Publications by Author: Hill, Rachelle

2013
Hill R, Tranby E, Kelly EL, Moen P. Relieving the Time Squeeze? Effects of a White-Collar Workplace Change on Parents. Journal of Marriage and Family [Internet]. 2013;75 (4) :1014–1029. Publisher's VersionAbstract

Employed parents perceive a time squeeze even as trends from the 1960s show they are spending more time with their children. Work conditions (e.g., hours and schedule control) would seem to affect both parents' time with children and perceived time squeeze, but most studies rely on cross-sectional data that do not establish causality. The authors examined the effects of the introduction of a workplace flexibility initiative (Results Only Work Environment [ROWE]) on changes in mothers' and fathers' perceptions of the adequacy of their time with children and actual time spent with children (N = 225). Baseline data show the importance of work conditions for parents' sense of perceived time adequacy. Panel data show that mothers (but not fathers) in ROWE report increased schedule control and improved time adequacy, but no change in actual time spent with children, except that ROWE increases evening meals with children for mothers sharing few meals at baseline.

2011
Moen P, Kelly EL, Hill R. Does Enhancing Work-Time Control and Flexibility Reduce Turnover? A Naturally Occurring Experiment. Soc Probl. 2011;58 (1) :69-98.Abstract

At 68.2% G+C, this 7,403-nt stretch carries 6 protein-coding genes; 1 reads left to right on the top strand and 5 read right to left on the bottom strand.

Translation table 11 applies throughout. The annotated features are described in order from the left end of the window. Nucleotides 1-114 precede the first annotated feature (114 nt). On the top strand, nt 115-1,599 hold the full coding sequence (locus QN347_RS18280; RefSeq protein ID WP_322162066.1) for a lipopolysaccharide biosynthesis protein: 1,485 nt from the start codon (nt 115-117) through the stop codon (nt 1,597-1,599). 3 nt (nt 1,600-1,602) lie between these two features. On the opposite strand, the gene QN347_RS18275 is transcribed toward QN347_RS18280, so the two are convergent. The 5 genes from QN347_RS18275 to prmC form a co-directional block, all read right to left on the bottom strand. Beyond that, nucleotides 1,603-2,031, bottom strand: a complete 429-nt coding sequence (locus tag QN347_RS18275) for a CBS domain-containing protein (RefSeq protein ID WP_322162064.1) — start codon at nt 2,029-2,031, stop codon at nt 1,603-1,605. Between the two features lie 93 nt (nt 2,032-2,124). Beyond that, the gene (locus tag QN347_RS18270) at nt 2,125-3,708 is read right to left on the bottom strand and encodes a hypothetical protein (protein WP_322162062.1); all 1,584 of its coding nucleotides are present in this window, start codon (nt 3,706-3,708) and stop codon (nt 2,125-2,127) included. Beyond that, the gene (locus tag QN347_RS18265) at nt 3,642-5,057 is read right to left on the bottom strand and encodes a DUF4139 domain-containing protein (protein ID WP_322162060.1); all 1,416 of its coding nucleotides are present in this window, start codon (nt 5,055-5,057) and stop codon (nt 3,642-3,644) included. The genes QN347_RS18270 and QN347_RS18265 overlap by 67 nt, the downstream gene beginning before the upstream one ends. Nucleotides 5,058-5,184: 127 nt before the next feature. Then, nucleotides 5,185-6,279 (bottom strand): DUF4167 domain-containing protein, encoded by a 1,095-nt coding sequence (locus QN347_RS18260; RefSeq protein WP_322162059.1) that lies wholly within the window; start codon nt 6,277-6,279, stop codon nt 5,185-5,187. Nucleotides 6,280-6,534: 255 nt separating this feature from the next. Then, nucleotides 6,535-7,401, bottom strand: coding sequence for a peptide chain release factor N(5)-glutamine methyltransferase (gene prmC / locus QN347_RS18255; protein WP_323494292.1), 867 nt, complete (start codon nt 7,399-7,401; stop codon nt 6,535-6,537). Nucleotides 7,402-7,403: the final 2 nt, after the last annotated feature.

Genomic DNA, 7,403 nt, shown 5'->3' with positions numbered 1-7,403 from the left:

We investigate the turnover effects of an organizational innovation (ROWE-Results Only Work Environment) aimed at moving away from standard time practices to focus on results rather than time spent at work. To model rates of turnover, we draw on survey data from a sample of employees at a corporate headquarters (N = 775) and institutional records of turnover over eight months following the ROWE implementation. We find the odds of turnover are indeed lower for employees participating in the ROWE initiative, which offers employees greater work-time control and flexibility, and that this is the case regardless of employees' gender, age, or family life stage. ROWE also moderates the turnover effects of organizational tenure and negative home-to-work spillover, physical symptoms, and job insecurity, with those in ROWE who report these situations generally less likely to leave the organization. Additionally, ROWE reduces turnover intentions among those remaining with the corporation. This research moves the "opting-out" argument from one of private troubles to an issue of greater employee work-time control and flexibility by showing that an organizational policy initiative can reduce turnover.